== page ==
Complexity: the emerging science at the edge of order and chaos

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Simon & Schuster, 1992 - Philosophy - 380 pages
In a rented convent in Santa Fe, a revolution has been brewing. The activists are not anarchists, but rather Nobel Laureates in physics and economics such as Murray Gell-Mann and Kenneth Arrow, and pony-tailed graduate students, mathematicians, and computer scientists down from Los Alamos. They've formed an iconoclastic think tank called the Santa Fe Institute, and their radical idea is to create a new science called complexity. These mavericks from academe share a deep impatience with the kind of linear, reductionist thinking that has dominated science since the time of Newton. Instead, they are gathering novel ideas about interconnectedness, coevolution, chaos, structure, and order - and they're forging them into an entirely new, unified way of thinking about nature, human social behavior, life, and the universe itself. They want to know how a primordial soup of simple molecules managed to turn itself into the first living cell - and what the origin of life some four billion years ago can tell us about the process of technological innovation today. They want to know why ancient ecosystems often remained stable for millions of years, only to vanish in a geological instant - and what such events have to do with the sudden collapse of Soviet communism in the late 1980s. They want to know why the economy can behave in unpredictable ways that economists can't explain - and how the random process of Darwinian natural selection managed to produce such wonderfully intricate structures as the eye and the kidney. Above all, they want to know how the universe manages to bring forth complex structures such as galaxies, stars, planets, bacteria, plants, animals, and brains. There are commonthreads in all of these queries, and these Santa Fe scientists seek to understand them. Complexity is their story: the messy, funny, human story of how science really happens. Here is the tale of Brian Arthur, the Belfast-born economist who stubbornly pushed his theories of economic change in the face of hostile orthodoxy. Here, too, are the stories of Stuart Kauffman, the physician-turned-theorist whose most passionate desire has been to find the principles of evolutionary order and organization that Darwin never knew about; John Holland, the affable computer scientist who developed profoundly original theories of evolution and learning as he labored in obscurity for thirty years; Chris Langton, the one-time hippie whose close brush with death in a hang-glider accident inspired him to create the new field of artificial life; and Santa Fe Institute founder George Cowan, who worked a lifetime in the Los Alamos bomb laboratory, until - at age sixty-three - he set out to start a scientific revolution. Most of all, however, Complexity is the story of how these scientists and their colleagues have tried to forge what they like to call "the sciences of the twenty-first century".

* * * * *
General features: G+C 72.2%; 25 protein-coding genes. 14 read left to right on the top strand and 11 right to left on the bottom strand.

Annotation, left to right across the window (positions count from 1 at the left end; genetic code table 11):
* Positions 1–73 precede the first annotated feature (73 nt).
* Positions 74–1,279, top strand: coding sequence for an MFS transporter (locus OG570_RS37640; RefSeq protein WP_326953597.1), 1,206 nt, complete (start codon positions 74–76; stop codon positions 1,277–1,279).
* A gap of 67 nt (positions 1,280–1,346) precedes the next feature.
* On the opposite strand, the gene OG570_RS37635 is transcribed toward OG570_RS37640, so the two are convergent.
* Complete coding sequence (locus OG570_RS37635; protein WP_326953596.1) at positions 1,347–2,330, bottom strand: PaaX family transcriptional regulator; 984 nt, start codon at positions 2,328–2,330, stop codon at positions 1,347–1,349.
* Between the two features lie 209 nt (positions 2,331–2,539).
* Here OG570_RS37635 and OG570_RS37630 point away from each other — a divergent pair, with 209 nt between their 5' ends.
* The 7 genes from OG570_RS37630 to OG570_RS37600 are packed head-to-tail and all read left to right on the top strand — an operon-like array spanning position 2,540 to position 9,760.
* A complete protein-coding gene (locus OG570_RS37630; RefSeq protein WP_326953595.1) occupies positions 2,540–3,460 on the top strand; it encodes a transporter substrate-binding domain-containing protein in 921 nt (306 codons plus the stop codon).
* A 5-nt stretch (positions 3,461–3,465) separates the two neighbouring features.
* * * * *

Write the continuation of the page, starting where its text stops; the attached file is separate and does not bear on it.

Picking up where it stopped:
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User Review  - waldhaus1 - LibraryThing

One of the most stimulating books I have ever read. It answers or suggests answers for many questions often oversimplified by reductive science. Read full review

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User Review  - MarkBeronte - LibraryThing

Why did the stock market crash more than 500 points on a single Monday in 1987? Why do ancient species often remain stable in the fossil record for millions of years and then suddenly disappear? In a ... Read full review


Visions of the Whole
The Revolt of the Old Turks
Secrets of the Old One

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About the author (1992)

M. Mitchell Waldrop, formerly a senior writer at "Science" magazine, is the author of "Complexity" & "Man-Made Minds". He lives in Washington, D.C.

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